The Importance of Being Earnest

New York anchor dean Ernie Anastos is positive that local news needs more uplifting stories

WNYW New York anchor Ernie Anastos received a Lifetime
Achievement Award from the National Academy
of Television Arts and Sciences at the New York Emmys
April 3. He spoke with Michael Malone, B&C deputy
editor, about what he’s learned across more than three
decades in local TV, what he picked up while working
alongside Walter Cronkite and how he’s addressing all
the doom and gloom in the media.

What gets you excited now?

I want to be a champion of bringing more positive
news, more uplifting stories to our broadcast and to all
media. We can’t change the news. There are events that
take place, natural tragedies that we have no control
over. What I want to do is create more of a balance. I
always run into people who say, “Ernie, why don’t we
have more good news on the air? I love watching you
but sometimes, especially at night, it frightens me. Can’t
you just put more positive stuff on air?”

I’m doing it. I have something on my site [] called “Positively Ernie.” I’m finding the kind of
things that make people feel good. Positively Ernie will
also be a half-hour special on [WNYW] in May. Guests
will come on before a live audience and talk about good
things that happen in the world of medicine, education,
social change. Things people can listen to and [that] help
change lives.

Do you feel there’s too much negativity in local

Everyone is just stressed out. You turn on the television,
there’s a recall, there’s radioactivity in the air.
There’s terrorism, war, Internet bullying. I’m looking to
cover the stories but put things in there that people can
look at and say, “That’s a good thing, there’s some hope
there, this is something I can apply to my life.” We need
that for ourselves, for our family, for our children.

I go to schools and joke with kids, say, “Who’s going
to be on my newscast?” The answer is, oftentimes, you
gotta do something bad to get on the news. Kids tell
me you have to kill somebody to get on TV. We put bad
behavior on the air. These people end up writing books,
they get reality shows, and they’re celebrities. We need
to reward good behavior, too. Reward the people who
are working hard, doing good things for the community.

Those good stories don’t get the ratings. It’s
Charlie Sheen’s antics that people want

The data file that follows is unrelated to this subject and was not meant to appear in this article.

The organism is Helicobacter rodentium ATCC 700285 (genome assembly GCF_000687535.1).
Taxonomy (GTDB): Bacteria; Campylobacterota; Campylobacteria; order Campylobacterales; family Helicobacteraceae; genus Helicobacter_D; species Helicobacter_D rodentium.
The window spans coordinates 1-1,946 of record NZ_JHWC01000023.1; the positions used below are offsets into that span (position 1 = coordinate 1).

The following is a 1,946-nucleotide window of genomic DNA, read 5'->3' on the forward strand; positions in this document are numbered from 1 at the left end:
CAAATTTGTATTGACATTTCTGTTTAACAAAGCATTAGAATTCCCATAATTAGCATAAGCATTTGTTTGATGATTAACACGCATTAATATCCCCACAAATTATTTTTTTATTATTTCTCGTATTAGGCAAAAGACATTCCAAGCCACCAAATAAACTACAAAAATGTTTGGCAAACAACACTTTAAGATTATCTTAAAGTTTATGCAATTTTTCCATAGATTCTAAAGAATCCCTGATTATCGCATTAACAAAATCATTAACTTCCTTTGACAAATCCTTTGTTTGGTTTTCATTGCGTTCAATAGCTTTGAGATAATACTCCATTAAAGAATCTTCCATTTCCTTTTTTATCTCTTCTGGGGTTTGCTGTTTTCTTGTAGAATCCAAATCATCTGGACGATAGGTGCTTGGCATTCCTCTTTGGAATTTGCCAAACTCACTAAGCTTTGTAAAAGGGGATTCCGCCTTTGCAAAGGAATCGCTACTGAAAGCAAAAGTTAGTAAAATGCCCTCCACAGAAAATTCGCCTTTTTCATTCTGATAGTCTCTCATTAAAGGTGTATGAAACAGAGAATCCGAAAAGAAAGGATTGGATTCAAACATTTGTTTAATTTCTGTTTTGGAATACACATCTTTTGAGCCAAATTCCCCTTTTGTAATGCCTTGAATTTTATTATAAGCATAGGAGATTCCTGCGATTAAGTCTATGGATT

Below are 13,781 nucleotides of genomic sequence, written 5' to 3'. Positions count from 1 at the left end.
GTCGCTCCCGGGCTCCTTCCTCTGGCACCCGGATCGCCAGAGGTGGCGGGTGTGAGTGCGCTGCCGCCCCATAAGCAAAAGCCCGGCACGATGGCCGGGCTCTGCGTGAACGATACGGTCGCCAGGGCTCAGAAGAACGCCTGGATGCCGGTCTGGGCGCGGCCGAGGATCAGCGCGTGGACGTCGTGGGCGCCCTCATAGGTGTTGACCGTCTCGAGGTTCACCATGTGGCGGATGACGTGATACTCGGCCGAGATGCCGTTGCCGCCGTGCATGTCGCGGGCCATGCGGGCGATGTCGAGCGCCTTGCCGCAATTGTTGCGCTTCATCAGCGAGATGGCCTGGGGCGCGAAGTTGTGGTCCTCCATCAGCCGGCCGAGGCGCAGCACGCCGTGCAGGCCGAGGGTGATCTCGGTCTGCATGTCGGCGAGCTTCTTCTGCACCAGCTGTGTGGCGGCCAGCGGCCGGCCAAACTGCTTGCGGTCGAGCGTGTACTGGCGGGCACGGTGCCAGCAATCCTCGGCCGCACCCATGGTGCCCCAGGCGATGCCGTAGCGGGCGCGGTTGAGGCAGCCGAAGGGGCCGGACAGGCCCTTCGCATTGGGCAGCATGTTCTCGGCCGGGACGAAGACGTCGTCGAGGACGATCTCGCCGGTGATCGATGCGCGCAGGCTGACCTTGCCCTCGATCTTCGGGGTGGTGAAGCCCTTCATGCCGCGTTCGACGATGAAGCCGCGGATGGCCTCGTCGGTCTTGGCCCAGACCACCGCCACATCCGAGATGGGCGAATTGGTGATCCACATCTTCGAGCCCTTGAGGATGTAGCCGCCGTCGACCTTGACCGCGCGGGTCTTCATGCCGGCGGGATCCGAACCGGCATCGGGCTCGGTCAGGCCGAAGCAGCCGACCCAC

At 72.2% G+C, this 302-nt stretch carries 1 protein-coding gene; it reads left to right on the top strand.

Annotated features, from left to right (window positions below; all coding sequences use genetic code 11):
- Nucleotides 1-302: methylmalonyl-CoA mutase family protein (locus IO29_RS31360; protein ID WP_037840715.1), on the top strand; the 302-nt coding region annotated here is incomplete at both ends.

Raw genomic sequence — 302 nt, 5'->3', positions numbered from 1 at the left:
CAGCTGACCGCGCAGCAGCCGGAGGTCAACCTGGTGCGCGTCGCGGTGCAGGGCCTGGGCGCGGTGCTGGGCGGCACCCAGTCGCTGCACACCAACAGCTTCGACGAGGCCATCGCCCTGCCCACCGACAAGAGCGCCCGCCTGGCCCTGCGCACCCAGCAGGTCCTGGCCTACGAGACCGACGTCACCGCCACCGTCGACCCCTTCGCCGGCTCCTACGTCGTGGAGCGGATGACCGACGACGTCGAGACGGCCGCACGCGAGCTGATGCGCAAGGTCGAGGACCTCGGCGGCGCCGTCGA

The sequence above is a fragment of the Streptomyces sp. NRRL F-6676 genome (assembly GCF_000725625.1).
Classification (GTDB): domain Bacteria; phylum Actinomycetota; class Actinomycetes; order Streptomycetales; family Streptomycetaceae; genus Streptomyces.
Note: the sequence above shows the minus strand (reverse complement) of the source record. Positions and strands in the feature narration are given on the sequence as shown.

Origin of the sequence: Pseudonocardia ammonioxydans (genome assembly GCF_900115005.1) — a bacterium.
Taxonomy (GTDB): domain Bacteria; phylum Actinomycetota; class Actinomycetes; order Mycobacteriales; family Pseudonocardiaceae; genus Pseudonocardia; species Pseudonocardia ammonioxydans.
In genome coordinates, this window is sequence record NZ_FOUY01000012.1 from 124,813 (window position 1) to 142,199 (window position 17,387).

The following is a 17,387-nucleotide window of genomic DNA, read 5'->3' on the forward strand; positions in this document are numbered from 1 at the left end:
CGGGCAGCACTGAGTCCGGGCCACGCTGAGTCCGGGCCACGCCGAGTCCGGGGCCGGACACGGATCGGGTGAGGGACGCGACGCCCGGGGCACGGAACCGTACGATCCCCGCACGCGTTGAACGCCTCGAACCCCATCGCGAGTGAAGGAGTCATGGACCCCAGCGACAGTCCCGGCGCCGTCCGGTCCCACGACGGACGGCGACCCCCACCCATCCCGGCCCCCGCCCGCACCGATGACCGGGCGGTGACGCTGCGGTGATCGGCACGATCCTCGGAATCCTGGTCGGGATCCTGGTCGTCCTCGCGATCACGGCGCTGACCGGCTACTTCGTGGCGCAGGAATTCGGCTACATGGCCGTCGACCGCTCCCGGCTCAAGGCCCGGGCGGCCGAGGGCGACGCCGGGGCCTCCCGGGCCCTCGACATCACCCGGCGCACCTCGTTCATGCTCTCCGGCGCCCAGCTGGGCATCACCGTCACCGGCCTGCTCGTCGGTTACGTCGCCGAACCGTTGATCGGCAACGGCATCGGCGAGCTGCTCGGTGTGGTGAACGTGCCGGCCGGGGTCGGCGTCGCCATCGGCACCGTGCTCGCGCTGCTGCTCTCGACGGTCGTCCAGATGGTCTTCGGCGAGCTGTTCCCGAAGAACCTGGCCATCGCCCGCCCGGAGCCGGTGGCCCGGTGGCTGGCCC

to see.

What I’m saying is, let’s cover the news,
but let’s make sure we get stories in there
that people are looking for, now more
than ever. People are looking for uplifting
stories. There’s a need for it. I think this is
the time.

You’ve mentioned being mentored
by Walter Cronkite. How did
you meet him?

I was working at CBS
when I was a student,
around 1967-68, and met
Walter then. I would
bring copy into the CBS
newsroom for Walter
Cronkite. I’ll never
forget that. He had
such great wisdom.
I’d say, “Walter, how
do we decide what is the lead story?” He’d say, “Ernie,
ask yourself, how many people will this story affect? You
work your way down from there.” I always remembered
that. It’s a good rule of thumb.

Walter talked about how important it is to maintain
credibility. I remember reading the CBS manual—you
had to be very careful about your facial expressions,
body language, tone of voice. The networks had very
different standards in those days. We have more of a
conversational style now.

Is there a place in local news for point of view?

As long as people know it’s someone giving an
opinion along with some factual information, I have no
problem with it. Why not? If stations want to do it, I say,
try the format, see if it works. Just as long as the
information is clear to the viewer.
Is there still a significant role in the
media landscape for local anchors?
Honestly, now more than ever. There
was something I saw at [the New York]
Botanical Gardens that said the only sign
of life is growth. This is a growing process
for all of us. Whether it’s Facebook, the
Internet, you name it, it’s a very exciting
time to be in the communications business.
There are more outlets, more opportunities,
more voices, more ways of being
creative and bringing out the kind
of information that needs to be
brought out. In 1978, we’d sit
in the newsroom and say,
“It’s kind of quiet lately,
we haven’t had a big
story.” I walk into the
newsroom now, and
there’s always a big
story. The coverage is